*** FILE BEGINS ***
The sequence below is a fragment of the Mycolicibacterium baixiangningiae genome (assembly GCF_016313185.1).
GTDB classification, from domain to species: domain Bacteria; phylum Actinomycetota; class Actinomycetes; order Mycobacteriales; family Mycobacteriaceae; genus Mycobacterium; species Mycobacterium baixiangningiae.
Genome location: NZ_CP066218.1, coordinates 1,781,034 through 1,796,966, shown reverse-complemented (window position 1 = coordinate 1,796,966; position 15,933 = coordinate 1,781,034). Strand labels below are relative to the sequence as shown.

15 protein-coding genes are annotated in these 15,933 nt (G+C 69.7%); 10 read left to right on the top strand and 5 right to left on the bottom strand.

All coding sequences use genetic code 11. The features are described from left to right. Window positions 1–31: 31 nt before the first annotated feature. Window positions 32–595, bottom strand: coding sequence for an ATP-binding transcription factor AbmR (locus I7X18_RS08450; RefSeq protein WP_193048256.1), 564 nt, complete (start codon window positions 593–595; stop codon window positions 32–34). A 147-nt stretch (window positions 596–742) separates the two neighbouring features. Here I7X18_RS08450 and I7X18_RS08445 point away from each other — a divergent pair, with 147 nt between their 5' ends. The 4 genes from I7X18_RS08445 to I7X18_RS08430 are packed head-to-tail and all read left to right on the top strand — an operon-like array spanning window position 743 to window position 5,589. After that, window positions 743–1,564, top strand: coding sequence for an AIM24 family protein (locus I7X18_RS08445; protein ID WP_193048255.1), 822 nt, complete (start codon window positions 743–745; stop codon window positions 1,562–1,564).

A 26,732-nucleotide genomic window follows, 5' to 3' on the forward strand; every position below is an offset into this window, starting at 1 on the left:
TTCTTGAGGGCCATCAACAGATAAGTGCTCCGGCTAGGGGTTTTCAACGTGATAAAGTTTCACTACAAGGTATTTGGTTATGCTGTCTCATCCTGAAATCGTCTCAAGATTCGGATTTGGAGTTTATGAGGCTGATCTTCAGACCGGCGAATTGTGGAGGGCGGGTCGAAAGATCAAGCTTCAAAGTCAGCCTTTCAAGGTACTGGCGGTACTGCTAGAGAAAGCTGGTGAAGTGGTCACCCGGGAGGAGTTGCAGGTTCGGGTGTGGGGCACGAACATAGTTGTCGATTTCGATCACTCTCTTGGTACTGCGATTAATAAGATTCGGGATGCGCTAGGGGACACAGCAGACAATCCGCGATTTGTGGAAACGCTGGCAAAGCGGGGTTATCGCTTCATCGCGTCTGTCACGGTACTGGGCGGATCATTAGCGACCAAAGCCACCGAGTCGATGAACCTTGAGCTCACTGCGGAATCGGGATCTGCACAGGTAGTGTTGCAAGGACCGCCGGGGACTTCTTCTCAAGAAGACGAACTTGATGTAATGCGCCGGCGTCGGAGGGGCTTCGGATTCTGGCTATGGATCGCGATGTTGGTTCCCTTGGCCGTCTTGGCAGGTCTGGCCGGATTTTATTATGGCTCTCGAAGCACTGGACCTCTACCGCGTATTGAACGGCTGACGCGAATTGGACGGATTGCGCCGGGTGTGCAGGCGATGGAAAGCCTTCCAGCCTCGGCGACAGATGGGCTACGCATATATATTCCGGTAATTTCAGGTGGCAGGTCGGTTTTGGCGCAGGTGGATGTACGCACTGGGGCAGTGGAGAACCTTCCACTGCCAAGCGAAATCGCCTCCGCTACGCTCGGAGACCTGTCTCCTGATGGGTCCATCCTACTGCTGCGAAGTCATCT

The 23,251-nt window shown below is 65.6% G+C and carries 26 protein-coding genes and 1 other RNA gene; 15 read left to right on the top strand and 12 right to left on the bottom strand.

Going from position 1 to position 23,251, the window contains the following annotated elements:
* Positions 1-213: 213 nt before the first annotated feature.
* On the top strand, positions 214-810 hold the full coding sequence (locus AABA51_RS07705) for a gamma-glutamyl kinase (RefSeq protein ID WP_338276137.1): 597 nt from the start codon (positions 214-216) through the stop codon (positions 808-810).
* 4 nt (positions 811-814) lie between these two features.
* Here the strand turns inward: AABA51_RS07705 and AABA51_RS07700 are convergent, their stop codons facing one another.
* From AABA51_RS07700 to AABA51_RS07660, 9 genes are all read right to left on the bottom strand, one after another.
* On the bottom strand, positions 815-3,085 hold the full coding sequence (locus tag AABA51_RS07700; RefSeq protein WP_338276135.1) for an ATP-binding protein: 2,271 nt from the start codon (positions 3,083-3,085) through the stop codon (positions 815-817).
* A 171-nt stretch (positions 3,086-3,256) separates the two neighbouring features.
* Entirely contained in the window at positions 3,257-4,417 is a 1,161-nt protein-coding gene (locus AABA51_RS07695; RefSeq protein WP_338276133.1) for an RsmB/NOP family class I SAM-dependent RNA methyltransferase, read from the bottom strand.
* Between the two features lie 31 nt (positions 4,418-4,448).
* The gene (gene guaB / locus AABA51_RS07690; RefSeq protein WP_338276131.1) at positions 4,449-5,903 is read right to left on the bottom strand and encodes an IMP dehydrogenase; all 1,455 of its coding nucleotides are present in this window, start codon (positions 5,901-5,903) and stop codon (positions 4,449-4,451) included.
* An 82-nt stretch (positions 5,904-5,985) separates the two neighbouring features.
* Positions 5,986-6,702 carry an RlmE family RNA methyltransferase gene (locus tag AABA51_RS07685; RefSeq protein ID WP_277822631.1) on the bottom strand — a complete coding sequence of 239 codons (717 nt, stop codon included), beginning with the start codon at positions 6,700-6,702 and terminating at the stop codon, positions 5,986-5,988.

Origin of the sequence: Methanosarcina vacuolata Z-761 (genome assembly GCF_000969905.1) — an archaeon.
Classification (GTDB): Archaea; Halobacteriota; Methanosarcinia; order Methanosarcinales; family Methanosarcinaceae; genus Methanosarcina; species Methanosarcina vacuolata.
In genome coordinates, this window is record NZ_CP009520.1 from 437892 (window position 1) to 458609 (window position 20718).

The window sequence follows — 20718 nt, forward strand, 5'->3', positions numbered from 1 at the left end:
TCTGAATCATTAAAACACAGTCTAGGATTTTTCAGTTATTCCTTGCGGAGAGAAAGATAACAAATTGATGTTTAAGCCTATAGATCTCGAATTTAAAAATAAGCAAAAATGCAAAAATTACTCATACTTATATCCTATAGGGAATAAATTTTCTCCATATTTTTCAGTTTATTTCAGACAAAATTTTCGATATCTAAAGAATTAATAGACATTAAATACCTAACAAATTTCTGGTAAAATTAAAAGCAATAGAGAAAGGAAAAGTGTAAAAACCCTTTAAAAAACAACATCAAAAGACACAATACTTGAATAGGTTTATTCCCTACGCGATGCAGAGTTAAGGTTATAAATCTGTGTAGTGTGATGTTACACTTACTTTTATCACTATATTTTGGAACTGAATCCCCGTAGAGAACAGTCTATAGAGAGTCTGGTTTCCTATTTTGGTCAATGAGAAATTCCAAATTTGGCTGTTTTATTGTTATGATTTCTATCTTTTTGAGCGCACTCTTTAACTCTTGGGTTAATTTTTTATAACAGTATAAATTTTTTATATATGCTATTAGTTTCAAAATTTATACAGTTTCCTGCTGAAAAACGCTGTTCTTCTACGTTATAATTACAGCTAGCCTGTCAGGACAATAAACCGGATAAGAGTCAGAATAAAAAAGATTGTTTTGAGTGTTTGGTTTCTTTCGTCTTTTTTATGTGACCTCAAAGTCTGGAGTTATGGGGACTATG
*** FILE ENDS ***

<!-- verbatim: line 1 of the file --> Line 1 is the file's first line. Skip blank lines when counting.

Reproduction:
The sequence below is a fragment of the Mycolicibacterium baixiangningiae genome (assembly GCF_016313185.1).